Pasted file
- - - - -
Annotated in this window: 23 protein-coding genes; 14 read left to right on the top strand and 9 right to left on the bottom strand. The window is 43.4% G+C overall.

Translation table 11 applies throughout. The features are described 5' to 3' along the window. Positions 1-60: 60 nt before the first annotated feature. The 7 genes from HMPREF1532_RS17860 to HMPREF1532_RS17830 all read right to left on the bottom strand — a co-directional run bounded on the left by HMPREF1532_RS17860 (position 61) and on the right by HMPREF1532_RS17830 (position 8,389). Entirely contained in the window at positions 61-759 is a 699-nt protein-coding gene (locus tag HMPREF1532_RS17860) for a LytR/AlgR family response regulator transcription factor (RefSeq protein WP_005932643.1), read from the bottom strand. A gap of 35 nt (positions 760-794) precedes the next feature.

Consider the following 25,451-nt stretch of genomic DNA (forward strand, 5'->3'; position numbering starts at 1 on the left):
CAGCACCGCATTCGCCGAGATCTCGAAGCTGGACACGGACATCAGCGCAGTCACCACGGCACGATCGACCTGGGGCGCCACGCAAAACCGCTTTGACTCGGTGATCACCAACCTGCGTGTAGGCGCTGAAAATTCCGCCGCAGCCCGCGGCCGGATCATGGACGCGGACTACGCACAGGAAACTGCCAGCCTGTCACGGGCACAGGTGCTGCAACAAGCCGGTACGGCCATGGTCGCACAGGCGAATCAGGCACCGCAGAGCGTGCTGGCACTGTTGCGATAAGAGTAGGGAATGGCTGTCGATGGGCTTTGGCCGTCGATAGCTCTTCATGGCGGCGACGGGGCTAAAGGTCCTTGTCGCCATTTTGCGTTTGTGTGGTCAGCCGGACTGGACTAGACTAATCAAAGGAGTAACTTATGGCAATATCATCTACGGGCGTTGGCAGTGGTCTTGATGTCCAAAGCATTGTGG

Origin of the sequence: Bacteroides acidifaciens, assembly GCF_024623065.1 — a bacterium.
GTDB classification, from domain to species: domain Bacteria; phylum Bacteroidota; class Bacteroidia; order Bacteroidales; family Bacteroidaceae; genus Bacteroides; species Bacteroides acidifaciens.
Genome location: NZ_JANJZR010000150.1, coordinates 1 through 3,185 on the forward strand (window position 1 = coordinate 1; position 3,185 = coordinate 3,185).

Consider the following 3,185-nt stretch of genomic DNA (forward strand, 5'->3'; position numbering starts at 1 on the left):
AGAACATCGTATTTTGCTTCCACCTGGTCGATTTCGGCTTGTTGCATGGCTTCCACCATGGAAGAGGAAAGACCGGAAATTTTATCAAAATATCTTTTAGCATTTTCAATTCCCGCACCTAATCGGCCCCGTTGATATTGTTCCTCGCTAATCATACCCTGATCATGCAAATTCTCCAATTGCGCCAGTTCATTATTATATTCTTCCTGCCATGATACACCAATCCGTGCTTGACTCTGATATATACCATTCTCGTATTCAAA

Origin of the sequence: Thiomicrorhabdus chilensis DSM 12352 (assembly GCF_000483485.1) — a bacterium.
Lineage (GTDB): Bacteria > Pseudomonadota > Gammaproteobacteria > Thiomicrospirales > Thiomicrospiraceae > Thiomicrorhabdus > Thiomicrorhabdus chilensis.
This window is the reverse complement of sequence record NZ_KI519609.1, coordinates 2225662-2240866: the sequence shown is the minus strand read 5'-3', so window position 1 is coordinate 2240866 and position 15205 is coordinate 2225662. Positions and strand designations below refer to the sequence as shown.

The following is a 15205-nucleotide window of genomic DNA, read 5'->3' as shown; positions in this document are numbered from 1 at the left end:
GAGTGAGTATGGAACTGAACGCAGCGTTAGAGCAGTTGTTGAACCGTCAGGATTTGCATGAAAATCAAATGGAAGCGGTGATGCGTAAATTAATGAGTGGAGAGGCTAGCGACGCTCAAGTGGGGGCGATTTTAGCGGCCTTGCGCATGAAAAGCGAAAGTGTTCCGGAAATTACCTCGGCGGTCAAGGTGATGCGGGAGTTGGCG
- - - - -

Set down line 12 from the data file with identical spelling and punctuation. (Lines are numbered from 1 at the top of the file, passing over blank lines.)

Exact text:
This window is the reverse complement of sequence record NZ_KI519609.1, coordinates 2225662-2240866: the sequence shown is the minus strand read 5'-3', so window position 1 is coordinate 2240866 and position 15205 is coordinate 2225662. Positions and strand designations below refer to the sequence as shown.